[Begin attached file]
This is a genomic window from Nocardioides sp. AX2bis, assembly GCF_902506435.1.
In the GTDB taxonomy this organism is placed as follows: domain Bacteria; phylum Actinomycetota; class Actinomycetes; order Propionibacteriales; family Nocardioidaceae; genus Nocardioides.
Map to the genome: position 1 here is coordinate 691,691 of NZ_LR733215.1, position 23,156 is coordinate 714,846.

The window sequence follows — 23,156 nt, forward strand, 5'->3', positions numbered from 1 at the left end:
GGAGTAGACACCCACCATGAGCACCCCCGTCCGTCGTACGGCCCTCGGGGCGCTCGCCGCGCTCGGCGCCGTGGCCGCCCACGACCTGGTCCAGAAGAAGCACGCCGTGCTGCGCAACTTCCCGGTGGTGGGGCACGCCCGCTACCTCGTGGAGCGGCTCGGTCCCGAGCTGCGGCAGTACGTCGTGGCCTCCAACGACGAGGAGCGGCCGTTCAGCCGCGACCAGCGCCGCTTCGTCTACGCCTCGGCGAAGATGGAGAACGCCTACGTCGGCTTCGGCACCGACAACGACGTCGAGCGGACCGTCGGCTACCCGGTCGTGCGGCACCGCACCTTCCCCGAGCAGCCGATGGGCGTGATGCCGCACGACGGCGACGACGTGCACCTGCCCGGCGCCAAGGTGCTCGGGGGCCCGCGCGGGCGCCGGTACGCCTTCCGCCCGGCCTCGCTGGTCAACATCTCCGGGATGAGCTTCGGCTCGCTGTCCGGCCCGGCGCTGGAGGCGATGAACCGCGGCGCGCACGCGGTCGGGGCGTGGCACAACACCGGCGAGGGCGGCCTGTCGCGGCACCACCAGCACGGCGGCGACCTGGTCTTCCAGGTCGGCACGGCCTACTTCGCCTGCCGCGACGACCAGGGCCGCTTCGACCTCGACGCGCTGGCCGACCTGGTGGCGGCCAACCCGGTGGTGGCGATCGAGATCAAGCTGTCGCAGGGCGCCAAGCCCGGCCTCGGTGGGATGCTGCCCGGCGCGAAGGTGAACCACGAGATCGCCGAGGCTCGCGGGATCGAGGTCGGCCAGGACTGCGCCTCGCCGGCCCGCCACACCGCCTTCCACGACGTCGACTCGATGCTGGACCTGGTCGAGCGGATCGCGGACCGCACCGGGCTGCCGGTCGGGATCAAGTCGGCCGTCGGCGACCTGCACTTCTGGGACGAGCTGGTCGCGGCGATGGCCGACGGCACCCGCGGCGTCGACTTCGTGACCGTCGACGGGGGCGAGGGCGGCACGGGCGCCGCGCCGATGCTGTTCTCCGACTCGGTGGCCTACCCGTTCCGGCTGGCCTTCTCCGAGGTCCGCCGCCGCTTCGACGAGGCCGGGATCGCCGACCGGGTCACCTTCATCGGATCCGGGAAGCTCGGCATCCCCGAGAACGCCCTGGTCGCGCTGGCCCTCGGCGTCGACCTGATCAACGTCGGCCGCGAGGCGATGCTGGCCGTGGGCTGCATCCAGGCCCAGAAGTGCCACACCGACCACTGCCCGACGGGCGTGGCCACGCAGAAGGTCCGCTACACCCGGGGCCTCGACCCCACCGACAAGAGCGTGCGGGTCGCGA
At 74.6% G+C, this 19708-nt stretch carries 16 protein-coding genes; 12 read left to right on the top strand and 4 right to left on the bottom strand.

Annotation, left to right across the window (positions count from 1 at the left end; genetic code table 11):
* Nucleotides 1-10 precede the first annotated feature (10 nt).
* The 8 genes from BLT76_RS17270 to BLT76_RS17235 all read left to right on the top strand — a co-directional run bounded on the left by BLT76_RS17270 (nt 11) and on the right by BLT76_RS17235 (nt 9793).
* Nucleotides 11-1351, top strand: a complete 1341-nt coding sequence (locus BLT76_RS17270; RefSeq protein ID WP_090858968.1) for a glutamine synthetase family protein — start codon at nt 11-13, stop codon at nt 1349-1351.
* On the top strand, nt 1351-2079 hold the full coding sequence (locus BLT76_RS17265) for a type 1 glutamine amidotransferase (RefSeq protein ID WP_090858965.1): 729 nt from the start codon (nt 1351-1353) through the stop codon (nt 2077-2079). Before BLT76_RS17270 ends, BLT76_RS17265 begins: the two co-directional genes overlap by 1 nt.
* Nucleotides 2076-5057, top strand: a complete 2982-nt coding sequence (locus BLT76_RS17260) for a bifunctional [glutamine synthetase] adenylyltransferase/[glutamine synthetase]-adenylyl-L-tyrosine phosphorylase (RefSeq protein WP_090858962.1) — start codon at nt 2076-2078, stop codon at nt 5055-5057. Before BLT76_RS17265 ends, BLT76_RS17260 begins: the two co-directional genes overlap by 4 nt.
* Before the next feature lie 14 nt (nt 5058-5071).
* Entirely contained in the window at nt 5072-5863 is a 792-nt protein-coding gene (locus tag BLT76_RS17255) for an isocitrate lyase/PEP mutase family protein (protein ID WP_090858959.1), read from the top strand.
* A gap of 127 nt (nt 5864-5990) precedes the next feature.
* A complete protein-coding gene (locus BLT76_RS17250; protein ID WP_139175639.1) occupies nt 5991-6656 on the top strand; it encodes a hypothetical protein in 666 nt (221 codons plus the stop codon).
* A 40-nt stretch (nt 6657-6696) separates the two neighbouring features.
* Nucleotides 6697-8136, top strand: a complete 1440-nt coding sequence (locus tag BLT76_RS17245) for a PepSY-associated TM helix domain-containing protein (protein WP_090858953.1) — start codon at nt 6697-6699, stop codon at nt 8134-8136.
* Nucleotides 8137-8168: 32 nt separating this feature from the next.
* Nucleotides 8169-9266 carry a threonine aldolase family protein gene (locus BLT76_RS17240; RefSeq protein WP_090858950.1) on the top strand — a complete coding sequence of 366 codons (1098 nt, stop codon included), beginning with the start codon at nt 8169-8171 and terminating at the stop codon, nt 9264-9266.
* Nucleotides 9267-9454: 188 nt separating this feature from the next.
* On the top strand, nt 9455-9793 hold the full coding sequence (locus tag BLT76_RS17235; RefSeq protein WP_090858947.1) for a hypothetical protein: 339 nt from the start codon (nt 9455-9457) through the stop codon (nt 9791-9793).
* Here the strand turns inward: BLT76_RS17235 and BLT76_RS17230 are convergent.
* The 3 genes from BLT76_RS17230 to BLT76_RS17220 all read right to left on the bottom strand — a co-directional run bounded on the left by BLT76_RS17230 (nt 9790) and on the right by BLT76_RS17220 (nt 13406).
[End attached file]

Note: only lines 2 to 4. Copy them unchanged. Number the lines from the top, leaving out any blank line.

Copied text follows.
In the GTDB taxonomy this organism is placed as follows: domain Bacteria; phylum Actinomycetota; class Actinomycetes; order Propionibacteriales; family Nocardioidaceae; genus Nocardioides.
Map to the genome: position 1 here is coordinate 691,691 of NZ_LR733215.1, position 23,156 is coordinate 714,846.

The window sequence follows — 23,156 nt, forward strand, 5'->3', positions numbered from 1 at the left end: